William Shawcross, the outgoing chair the Charity Commission, has said that pressure on the sector’s finances is likely to be the greatest challenge in the future.
He was speaking at the Charity Finance Summit, organised by Civil Society Media, yesterday where he said that pressure on finances is the biggest problem facing the sector.
Shawcross was being interviewed by Andrew Hind, director and executive editor of Civil Society Media and former chief executive of the Charity Commission, and reflected on his time at the helm of the regulator.
After saying that finances were likely to be the sector’s biggest challenge, he said: “Those charities that depend on government grants are already finding that there are less grants and more contracts.”
He added that “Fundraising is more difficult, partly as a result of the awful fundraising scandal which began with Olive Cooke.”
But he praised the way the sector had responded to the fundraising crisis, and said the new system was “rather effective”.
High pay ‘does risk alienating donors’
Shawcross also said he stood by comments he made in 2013, relating to levels of senior executive pay.
In an interview with the Telegraph in 2013 Shawcross said that charities needed to be able to justify high pay. The comments came at a time when there were a number of critical stories about charity executive pay in the national media and some commentators in the sector felt Shawcross’ intervention was unhelpful.
Yesterday he said that his point had been that very high levels of pay “does risk alienating donors” and it is something for trustees to be aware of.
“People putting £5 in a tin don’t want to think of a large proportion of it going to pay the chief executive’s salary,” he said.
He added that: “For charities transparency is more important than it is for other organisations.” And said: “Donors deserve to have openness.”
Shawcross also stood by previous comments about the risk extremism poses to the sector.
“Extremist abuse is not the most widespread but it is potentially the most deadly,” he said, and that is the regulator’s “job to protect you”.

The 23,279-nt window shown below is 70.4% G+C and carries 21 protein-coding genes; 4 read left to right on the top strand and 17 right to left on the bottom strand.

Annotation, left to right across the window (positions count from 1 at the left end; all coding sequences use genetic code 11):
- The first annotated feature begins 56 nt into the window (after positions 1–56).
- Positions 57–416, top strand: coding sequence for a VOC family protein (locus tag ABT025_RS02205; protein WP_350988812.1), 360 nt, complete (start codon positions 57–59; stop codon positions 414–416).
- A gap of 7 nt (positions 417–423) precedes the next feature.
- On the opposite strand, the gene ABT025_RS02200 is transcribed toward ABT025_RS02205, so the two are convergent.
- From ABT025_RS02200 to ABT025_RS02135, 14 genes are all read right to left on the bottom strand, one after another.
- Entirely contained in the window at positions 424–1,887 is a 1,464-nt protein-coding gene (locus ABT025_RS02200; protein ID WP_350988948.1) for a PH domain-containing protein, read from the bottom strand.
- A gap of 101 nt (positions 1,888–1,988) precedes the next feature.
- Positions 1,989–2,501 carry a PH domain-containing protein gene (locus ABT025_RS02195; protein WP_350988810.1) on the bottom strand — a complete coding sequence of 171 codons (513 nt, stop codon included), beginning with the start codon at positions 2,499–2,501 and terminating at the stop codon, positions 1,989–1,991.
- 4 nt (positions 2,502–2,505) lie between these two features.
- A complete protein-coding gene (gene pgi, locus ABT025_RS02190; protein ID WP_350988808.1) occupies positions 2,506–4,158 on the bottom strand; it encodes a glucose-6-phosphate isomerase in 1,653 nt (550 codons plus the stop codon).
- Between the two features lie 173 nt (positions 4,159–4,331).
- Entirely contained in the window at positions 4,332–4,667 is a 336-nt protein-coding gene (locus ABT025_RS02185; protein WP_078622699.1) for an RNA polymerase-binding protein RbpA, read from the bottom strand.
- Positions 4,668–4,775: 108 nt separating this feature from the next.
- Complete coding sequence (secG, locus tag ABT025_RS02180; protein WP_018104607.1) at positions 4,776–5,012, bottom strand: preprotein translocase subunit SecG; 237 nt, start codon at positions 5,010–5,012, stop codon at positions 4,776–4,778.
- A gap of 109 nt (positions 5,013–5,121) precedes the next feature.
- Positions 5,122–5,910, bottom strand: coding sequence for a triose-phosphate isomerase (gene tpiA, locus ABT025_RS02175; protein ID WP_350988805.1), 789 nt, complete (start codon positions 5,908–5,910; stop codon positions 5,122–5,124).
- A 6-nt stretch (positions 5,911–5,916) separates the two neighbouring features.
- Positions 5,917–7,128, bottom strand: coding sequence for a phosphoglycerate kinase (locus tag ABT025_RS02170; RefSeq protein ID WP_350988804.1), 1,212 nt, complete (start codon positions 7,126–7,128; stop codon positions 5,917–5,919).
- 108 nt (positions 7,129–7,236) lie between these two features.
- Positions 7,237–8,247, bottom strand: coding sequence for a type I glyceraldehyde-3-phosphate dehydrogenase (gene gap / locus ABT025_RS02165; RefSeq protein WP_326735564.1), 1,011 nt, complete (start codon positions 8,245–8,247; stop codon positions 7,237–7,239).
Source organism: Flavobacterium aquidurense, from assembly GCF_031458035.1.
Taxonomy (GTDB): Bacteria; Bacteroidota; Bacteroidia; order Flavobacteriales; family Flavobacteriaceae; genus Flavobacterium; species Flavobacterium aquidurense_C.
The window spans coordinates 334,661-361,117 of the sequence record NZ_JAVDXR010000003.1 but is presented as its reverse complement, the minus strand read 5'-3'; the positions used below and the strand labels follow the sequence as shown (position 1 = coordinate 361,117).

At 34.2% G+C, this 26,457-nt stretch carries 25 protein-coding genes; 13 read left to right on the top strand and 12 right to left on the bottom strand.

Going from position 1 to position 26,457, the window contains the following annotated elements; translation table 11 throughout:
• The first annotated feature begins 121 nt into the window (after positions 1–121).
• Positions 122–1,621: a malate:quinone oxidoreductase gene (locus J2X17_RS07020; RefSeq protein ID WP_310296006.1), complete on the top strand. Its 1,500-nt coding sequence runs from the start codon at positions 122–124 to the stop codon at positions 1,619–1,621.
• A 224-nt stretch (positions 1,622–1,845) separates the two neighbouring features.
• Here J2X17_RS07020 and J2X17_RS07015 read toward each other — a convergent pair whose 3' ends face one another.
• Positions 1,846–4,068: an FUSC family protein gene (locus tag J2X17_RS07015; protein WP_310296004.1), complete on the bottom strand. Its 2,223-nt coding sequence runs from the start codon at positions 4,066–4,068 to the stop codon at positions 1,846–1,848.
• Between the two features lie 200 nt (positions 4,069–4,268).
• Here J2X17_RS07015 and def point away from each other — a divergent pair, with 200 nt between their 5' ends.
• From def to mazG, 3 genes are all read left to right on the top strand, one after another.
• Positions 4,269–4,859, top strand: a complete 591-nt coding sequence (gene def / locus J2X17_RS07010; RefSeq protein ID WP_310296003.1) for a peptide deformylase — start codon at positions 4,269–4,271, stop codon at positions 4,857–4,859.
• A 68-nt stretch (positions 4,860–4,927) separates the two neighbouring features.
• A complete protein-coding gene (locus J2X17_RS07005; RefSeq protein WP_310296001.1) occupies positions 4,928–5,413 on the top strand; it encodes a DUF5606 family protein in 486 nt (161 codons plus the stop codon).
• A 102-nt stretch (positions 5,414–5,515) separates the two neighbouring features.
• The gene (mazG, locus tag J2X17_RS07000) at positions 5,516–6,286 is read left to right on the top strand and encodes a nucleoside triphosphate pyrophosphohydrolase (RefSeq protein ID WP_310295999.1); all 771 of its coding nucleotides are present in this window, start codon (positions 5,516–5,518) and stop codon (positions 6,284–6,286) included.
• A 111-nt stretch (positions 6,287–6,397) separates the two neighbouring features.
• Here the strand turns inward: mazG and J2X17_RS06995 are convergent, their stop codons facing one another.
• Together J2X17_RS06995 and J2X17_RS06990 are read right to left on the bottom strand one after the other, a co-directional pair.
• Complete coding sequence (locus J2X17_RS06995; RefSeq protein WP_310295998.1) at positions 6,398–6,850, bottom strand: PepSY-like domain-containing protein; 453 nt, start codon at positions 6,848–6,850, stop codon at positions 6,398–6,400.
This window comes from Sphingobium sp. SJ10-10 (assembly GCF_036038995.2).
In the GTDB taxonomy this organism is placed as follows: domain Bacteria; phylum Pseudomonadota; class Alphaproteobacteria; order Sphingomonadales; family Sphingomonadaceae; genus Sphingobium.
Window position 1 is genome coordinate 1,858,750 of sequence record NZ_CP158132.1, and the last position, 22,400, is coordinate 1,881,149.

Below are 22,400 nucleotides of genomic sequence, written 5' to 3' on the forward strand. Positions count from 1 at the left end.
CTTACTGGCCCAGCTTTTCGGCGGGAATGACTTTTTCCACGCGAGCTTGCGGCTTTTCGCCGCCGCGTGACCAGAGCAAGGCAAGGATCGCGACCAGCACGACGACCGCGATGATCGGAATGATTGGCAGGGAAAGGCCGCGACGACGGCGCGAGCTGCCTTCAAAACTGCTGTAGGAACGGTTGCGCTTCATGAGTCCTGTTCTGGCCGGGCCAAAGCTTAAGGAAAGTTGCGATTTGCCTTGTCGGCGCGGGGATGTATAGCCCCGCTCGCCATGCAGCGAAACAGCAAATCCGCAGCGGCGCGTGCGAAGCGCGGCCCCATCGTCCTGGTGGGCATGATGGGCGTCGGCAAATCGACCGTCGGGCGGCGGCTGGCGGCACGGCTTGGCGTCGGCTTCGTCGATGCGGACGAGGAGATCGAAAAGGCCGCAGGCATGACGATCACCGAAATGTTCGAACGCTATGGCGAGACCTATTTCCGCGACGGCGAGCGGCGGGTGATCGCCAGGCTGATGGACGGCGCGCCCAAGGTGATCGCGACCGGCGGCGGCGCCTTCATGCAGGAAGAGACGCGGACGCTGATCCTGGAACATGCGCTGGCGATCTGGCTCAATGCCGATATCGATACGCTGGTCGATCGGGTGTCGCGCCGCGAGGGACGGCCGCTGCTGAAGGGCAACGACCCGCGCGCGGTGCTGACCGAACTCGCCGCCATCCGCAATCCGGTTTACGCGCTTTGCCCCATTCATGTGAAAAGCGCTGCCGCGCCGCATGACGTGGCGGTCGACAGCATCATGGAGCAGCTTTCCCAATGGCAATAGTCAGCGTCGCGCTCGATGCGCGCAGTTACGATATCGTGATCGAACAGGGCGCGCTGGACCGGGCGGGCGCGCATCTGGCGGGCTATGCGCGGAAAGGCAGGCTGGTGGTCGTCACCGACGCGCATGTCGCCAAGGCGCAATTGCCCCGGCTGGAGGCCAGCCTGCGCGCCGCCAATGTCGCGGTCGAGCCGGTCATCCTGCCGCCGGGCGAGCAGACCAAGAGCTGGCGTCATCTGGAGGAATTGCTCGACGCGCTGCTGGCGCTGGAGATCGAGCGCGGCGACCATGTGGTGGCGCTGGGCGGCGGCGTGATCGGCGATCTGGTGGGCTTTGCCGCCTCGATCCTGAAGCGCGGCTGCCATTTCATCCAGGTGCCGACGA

‘Important that the sector is seen to be well regulated’
Shawcross also told delegates that it is important for the sector to be “seen to have effective regulation”.
He reminded delegates that shortly after becoming the chair he had been “hauled” before the Public Accounts Committee, and its chair, the Labour MP Margaret Hodge, had said the regulator was “unfit for purpose” and threatened to “put it on the bonfire”.
This meant that the Commission was under pressure to “prove we were not unfit,” he said and that is why the regulator had focused on its role “promoting public trust and confidence”.
He added that: “It has been rough seas but I hope it is calmer now.”
There were frequent mentions of the regulator’s budget having been cut significantly in 2010 and he warned that more “salami slicing” would damage its ability to do its job.
Shawcross still believes that introducing charging system for larger charities is the best way forward, and said this could be used to fund “support services” for the sector that were previously provided by the regulator “automatically”.
‘Governance is crucial’
Responding to a question about the benefits of unitary boards, where senior executives are also trustees, Shawcross said that it was difficult as “trustees are there to control the executive”.
“If it is a big organisation governance is crucial and where we have seen charities fail often governance has been bad,” he said.
He added that there is a “danger” if the “relationship [between trustees and executive leaders] become too close”.
“Trustees must be in overall control of the whole organisation,” he said.
Shawcross said that his five years a chair had been a “rewarding experience” and that he had learnt a lot.
“It has been the best, most interesting, five years,” he said and that he felt “very lucky to have been given this job”.
He said what struck him was the “extraordinary enormity” of the sector.